The post can be found here.

When gay or lesbian (and in some cases straight transgender) individuals enforces monosexuality, they do it within the LGBTQIAP+ community. People within the LGBTQIAP+ community do not have the access to complete power structures that those outside of it possess. In many cases, their monosexism is simply reinforced by the straight/cisgender community through indirect action. Most of the direct action of the LGBTQIAP+ community could more accurately be classified as biphobia/panphobia*, because of this lack of power structure. That said, as the most dominate forces of the LGTBQIAP+ gay and lesbian individuals have a kind of power within the community.

Many of the following examples are perpetuated by the power structure held by those outside of the LGBTQIAP+, as well as the LG (and, as previously stated, some straight transgender individuals) within the community. The examples I am about to go into are not nearly all of the ways in which monosexism is perpetuated, merely a select few that I decided to discuss.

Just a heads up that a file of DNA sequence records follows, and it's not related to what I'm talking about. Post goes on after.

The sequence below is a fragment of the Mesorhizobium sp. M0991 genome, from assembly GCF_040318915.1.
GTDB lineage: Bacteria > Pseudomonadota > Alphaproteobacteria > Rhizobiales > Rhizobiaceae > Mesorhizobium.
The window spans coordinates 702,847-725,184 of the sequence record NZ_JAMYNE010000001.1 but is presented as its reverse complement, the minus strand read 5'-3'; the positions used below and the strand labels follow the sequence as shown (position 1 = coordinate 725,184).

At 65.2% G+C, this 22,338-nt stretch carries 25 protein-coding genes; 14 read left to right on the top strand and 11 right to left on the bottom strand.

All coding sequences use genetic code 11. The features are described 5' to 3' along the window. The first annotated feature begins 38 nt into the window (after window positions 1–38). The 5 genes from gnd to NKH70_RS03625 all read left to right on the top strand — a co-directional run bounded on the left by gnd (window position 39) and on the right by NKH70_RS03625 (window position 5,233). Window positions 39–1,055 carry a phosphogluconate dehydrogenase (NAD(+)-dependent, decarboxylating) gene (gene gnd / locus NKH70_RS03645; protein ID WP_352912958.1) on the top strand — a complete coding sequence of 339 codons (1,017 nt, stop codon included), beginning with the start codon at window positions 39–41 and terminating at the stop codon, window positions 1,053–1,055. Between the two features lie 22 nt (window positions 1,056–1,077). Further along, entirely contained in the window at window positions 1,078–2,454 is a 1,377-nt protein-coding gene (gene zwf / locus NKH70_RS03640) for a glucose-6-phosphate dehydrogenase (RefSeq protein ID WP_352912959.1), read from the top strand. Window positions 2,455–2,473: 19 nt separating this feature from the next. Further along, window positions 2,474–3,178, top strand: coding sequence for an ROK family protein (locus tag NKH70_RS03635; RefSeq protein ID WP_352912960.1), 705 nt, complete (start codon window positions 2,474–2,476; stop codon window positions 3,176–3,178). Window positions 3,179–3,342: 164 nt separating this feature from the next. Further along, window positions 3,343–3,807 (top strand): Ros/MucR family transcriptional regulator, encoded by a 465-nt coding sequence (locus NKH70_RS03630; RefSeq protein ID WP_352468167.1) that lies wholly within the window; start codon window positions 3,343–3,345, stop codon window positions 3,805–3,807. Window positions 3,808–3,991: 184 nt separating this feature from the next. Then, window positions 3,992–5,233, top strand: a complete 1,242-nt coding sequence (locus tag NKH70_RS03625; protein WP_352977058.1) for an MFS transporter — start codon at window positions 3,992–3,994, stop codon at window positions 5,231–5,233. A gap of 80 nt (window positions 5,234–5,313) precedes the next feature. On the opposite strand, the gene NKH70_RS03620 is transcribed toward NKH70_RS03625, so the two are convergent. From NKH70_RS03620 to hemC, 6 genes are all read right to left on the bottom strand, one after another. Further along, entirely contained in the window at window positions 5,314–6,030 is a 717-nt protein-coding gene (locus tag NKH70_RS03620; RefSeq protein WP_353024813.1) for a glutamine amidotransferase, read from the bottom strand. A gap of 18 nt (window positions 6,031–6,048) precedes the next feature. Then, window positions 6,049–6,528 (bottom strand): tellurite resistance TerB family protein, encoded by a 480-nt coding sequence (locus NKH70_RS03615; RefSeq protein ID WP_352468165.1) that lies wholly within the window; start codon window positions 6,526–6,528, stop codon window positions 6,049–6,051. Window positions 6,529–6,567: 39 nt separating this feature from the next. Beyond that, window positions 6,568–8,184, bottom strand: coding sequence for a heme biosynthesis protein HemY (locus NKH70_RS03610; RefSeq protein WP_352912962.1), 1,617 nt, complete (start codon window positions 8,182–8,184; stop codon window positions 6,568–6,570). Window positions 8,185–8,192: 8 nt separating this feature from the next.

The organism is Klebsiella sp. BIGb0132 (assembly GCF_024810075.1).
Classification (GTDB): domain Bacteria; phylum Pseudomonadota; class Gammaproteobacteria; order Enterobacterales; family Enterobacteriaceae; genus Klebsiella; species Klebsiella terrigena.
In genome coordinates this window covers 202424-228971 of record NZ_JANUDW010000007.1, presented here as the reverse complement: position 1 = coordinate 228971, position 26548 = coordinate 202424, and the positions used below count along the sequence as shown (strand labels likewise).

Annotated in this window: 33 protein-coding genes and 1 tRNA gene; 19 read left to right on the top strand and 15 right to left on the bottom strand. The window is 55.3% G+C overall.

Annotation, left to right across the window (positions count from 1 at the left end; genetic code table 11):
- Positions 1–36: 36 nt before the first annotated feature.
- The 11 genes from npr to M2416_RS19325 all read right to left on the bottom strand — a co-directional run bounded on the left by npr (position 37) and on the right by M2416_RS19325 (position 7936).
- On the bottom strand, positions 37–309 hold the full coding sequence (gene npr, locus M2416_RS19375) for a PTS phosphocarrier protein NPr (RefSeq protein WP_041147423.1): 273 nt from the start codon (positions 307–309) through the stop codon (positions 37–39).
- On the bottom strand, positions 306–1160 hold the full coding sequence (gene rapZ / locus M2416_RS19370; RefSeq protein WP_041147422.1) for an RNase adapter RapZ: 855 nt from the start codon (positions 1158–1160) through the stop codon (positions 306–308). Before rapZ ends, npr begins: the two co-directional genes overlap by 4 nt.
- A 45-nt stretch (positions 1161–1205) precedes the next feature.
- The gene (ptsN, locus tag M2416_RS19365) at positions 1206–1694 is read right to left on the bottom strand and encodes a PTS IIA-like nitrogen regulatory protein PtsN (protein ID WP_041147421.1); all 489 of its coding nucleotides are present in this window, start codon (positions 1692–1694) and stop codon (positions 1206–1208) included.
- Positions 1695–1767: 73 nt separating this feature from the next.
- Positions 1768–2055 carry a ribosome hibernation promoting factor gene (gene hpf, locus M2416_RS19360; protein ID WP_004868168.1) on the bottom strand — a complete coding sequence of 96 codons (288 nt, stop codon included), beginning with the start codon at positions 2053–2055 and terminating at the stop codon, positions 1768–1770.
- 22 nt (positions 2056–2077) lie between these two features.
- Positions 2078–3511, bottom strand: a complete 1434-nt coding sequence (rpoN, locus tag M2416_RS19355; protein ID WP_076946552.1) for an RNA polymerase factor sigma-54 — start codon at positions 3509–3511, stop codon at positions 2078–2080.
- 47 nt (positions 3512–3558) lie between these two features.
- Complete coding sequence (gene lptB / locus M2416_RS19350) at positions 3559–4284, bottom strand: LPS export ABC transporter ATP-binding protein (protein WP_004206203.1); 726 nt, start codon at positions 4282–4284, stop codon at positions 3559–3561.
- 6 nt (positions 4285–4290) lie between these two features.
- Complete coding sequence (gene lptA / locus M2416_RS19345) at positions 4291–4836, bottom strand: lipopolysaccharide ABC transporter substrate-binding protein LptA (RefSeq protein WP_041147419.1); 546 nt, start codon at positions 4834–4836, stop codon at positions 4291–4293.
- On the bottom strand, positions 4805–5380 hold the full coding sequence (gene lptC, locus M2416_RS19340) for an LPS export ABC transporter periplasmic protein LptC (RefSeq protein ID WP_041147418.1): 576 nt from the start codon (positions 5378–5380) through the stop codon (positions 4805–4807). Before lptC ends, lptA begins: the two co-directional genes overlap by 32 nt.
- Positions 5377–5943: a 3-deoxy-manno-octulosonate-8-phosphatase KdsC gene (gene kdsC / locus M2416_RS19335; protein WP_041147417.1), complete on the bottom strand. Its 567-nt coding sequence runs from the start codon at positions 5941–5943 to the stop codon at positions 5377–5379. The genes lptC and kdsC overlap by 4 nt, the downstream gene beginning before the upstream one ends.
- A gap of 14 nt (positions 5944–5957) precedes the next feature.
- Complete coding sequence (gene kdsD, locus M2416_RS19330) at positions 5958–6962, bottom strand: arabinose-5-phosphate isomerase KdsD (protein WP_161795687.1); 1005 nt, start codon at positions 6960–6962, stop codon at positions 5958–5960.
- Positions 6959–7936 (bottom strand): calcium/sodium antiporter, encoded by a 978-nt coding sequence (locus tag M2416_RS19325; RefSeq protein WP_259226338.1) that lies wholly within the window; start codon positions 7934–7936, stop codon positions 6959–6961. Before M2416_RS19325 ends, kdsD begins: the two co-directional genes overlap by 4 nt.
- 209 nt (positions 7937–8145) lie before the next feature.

All bisexuals/pansexuals are actually straight (girls)/gay (boys)

This is one of the most common forms of bi erasure, but also is often used through monosexism to enforce other the examples I will discuss. The belief that all MGA individuals are actually straight is biphobia that directly stems from monosexism, as it reinforces the idea that being attracted to a single gender is the true norm, and that people claiming otherwise are lying. By this stereotype, bisexuals and pansexuals alike are told that there are only two true sexualities, both monosexual. Because of this belief, many multisexuals are excluded from events, community, and access to aid unless they revoke their multisexual status in favor of gay or straight (a point mentioned again in another example).

Bisexuals being labeled according to the gender of their partner